Lung cancer is the leading type of cancer worldwide in terms of incidence and mortality. Natural Killer (NK) cells are well known for their capacity to target and lyse tumor cells, and they are currently representing a promising tool for treatment of hematopoietic cancers. However, treatment of solid tumors including lung tumors is still in its infancy. Major limitations are inefficient trafficking of NK cells to the tumor site as well as lack of NK cell infiltration into the tumor, antigen escape mechanisms, and an immunosuppressive tumor microenvironment. While we have identified distinct NK cell subsets in the human lung in previous studies, very little is known about the regulation of NK cells in the human lung and in lung tumors. This project aims at mapping the landscape of NK cells in different areas of healthy human lung and in human lung tumors. Based on the results, we aim at harnessing and expanding the NK cell subsets most suitable for infiltrating and killing lung tumor cells for future treatment of lung cancer.

In collaboration with physicians and scientists at Karolinska University Hospitals Huddinge/Solna we will collect healthy lung tissue from human organ donors as well as tumor-free tissue and lung tumors from patients undergoing surgery for suspected lung cancer. We will particularly focus on NK cell lung-homing, tumor-infiltration, tissue-residency, and cytotoxicity. Cutting-edge technologies such as 29-colour flow cytometry, RNA-sequencing, and live cell-imaging are key in this project proposal.

The combination of unique human clinical material and application of cutting-edge technologies will be the central elements of this project. Our vision is to harness suitable human NK cell subsets in lung cancer, ultimately aiming at reducing disease severity, hospitalization, and mortality.

Research support

  • Vetenskapsrådet (two distinct projects)
  • KI funding for doctoral education (KID, 100% funding of doctoral position)
  • CIMED (Awarded “Rising Star 2020”)
  • Karolinska Institutet
  • Groschinsky
  • Stiftelsen Tornspiran
  • Åke Wibergs Stiftelse
  • Magnus Bergvalls Stiftelse

Selected publications

  1. Comparison of Lung-Homing Receptor Expression and Activation Profiles on NK Cell and T Cell Subsets in COVID-19 and Influenza.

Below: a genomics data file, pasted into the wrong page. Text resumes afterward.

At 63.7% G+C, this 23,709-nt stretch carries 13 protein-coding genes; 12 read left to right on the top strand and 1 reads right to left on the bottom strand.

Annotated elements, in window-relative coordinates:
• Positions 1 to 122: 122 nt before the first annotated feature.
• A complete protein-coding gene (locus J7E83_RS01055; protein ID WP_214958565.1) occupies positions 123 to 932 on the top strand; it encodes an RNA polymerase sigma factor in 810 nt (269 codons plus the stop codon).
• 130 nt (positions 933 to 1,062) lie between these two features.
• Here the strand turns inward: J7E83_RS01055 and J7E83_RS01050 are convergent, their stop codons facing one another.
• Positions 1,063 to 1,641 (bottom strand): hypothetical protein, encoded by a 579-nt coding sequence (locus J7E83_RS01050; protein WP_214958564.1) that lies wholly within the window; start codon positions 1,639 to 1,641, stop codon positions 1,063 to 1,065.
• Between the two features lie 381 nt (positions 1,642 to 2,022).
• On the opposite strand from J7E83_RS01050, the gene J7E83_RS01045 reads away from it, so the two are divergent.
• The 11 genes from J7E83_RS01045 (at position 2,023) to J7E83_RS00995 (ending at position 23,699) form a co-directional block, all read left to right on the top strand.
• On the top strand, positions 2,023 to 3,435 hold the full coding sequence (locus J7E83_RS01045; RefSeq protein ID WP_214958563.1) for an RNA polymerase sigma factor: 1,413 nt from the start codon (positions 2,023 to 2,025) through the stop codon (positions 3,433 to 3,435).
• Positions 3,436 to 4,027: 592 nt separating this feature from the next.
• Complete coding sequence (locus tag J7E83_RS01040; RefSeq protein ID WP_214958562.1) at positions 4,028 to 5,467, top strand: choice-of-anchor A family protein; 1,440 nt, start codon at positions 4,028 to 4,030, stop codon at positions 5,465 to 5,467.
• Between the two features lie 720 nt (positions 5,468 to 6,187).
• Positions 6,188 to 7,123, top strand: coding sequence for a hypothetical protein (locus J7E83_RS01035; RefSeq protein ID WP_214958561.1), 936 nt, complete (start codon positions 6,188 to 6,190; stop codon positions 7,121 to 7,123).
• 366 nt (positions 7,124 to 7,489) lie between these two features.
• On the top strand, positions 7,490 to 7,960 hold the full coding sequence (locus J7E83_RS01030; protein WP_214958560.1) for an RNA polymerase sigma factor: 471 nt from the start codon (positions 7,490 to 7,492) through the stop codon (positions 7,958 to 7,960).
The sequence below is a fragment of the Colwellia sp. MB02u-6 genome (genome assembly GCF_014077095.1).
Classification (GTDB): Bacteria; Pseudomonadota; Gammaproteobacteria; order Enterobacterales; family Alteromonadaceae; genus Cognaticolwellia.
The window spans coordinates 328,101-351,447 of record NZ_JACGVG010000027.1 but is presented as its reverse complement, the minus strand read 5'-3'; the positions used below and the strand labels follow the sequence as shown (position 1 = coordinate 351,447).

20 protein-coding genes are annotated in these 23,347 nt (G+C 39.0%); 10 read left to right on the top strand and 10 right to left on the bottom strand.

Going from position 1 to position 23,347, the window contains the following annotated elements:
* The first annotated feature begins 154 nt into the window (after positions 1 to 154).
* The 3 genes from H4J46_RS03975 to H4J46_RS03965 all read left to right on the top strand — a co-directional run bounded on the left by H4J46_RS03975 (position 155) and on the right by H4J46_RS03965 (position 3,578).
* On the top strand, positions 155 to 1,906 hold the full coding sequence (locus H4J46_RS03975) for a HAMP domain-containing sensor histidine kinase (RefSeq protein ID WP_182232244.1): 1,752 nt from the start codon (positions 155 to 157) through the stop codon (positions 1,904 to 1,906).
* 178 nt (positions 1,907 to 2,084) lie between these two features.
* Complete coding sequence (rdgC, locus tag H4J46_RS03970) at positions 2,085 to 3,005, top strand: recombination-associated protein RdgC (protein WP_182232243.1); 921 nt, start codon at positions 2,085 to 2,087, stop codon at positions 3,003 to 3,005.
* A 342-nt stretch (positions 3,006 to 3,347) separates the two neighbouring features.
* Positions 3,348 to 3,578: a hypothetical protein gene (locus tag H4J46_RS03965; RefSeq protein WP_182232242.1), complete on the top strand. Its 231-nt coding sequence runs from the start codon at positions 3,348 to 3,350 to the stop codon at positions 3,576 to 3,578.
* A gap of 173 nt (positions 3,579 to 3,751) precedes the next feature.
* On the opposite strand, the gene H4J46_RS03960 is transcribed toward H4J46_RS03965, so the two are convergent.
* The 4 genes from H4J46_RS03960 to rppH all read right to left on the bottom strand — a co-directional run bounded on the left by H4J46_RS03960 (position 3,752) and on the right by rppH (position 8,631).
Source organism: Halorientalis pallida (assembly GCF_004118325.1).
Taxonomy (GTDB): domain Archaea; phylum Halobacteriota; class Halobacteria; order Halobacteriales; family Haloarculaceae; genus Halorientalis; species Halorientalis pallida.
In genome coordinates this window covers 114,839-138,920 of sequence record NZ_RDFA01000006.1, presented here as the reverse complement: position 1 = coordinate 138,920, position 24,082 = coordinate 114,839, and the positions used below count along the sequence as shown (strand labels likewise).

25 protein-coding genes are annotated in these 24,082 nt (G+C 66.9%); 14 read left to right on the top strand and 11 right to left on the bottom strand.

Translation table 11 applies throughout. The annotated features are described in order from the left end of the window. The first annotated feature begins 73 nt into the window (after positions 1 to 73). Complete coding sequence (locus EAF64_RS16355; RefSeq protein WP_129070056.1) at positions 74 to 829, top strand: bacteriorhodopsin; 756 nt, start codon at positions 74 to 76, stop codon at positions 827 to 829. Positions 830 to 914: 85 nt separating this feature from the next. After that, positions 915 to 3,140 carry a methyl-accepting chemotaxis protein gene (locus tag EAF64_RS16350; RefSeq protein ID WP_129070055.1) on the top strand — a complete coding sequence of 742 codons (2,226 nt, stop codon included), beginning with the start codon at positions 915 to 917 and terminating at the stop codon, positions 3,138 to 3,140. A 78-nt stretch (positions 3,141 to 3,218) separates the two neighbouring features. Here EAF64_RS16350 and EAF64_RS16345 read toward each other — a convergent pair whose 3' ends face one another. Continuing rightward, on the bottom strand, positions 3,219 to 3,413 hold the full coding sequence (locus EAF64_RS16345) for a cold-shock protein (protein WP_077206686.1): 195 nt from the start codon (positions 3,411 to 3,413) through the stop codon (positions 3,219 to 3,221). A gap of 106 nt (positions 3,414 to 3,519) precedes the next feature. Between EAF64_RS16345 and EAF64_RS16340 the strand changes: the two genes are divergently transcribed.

Brownlie D, Rødahl I, Varnaite R, Asgeirsson H, Glans H, Falck-Jones S, Vangeti S, Buggert M, Ljunggren HG, Michaëlsson J, Gredmark-Russ S, Smed-Sörensen A, Marquardt N. Front Immunol 2022 ;13():834862. PMID: 35371005
     
  2. Expansions of adaptive-like NK cells with a tissue-resident phenotype in human lung and blood.
    Brownlie D, Scharenberg M, Mold JE, Hård J, Kekäläinen E, Buggert M, Nguyen S, Wilson JN, Al-Ameri M, Ljunggren HG, Marquardt N, Michaëlsson J. Proc Natl Acad Sci U S A 2021 03;118(11): PMID: 33836578* Shared senior authorship.
     
  3. Distinct developmental pathways from blood monocytes generate human lung macrophage diversity.
    Evren E, Ringqvist E, Tripathi KP, Sleiers N, Rives IC, Alisjahbana A, Gao Y, Sarhan D, Halle T, Sorini C, Lepzien R, Marquardt N, Michaëlsson J, Smed-Sörensen A, Botling J, Karlsson MCI, Villablanca EJ, Willinger T. Immunity 2021 02;54(2):259-275.e7. PMID:33382972
     
  4. Natural killer cell immunotypes related to COVID-19 disease severity.
    Maucourant C, Filipovic I, Ponzetta A, Aleman S, Cornillet M, Hertwig L, Strunz B, Lentini A, Reinius B, Brownlie D, Cuapio A, Ask EH, Hull RM, Haroun-Izquierdo A, Schaffer M, Klingström J, Folkesson E, Buggert M, Sandberg JK, Eriksson LI, Rooyackers O, Ljunggren HG, Malmberg KJ, Michaëlsson J, Marquardt N, Hammer Q, Strålin K, Björkström NK, Sci Immunol 2020 08;5(50): PMID: 32826343
     
  5. NK cells are activated and primed for skin-homing during acute dengue virus infection in humans.
    Zimmer CL, Cornillet M, Solà-Riera C, Cheung KW, Ivarsson MA, Lim MQ, Marquardt N, Leo YS, Lye DC, Klingström J, MacAry PA, Ljunggren HG, Rivino L, Björkström NK
    Nat Commun 2019 08;10(1):3897 PMID:31467285
     
  6. Unique transcriptional and protein-expression signature in human lung tissue-resident NK cells.
    Marquardt N, Kekäläinen E, Chen P, Lourda M, Wilson JN, Scharenberg M, Bergman P, Al-Ameri M, Hård J, Mold JE, Ljunggren HG, Michaëlsson J. Nat Commun 2019 08;10(1):3841 PMID31451696
     
  7. Influenza A Virus Infection Induces Hyperresponsiveness in Human Lung Tissue-Resident and Peripheral Blood NK Cells.
    Scharenberg M, Vangeti S, Kekäläinen E, Bergman P, Al-Ameri M, Johansson N, Sondén K, Falck-Jones S, Färnert A, Ljunggren HG, Michaëlsson J, Smed-Sörensen A, Marquardt N. Front Immunol 2019 ;10():1116 PMID:31156653
     
  8. CD49a Expression Defines Tissue-Resident CD8+ T Cells Poised for Cytotoxic Function in Human Skin.
    Cheuk S, Schlums H, Gallais Sérézal I, Martini E, Chiang SC, Marquardt N, Gibbs A, Detlofsson E, Introini A, Forkel M, Höög C, Tjernlund A, Michaëlsson J, Folkersen L, Mjösberg J, Blomqvist L, Ehrström M, Ståhle M, Bryceson YT, Eidsmo L
    Immunity 2017 02;46(2):287-300 PMID28214226
     
  9. Human lung natural killer cells are predominantly comprised of highly differentiated hypofunctional CD69-CD56dim cells.
    Marquardt N, Kekäläinen E, Chen P, Kvedaraite E, Wilson JN, Ivarsson MA, Mjösberg J, Berglin L, Säfholm J, Manson ML, Adner M, Al-Ameri M, Bergman P, Orre AC, Svensson M, Dahlén B, Dahlén SE, Ljunggren HG, Michaëlsson J. J Allergy Clin Immunol 2017 Apr;139(4):1321-1330.e4 PMID: 27670241
     
  10. Fetal CD103+ IL-17-Producing Group 3 Innate Lymphoid Cells Represent the Dominant Lymphocyte Subset in Human Amniotic Fluid.
    Marquardt N, Ivarsson MA, Sundström E, Åkesson E, Martini E, Eidsmo L, Mjösberg J, Friberg D, Kublickas M, Ek S, Tegerstedt G, Seiger Å, Westgren M, Michaëlsson J
    J Immunol 2016 10;197(8):3069-3075 PMID27591320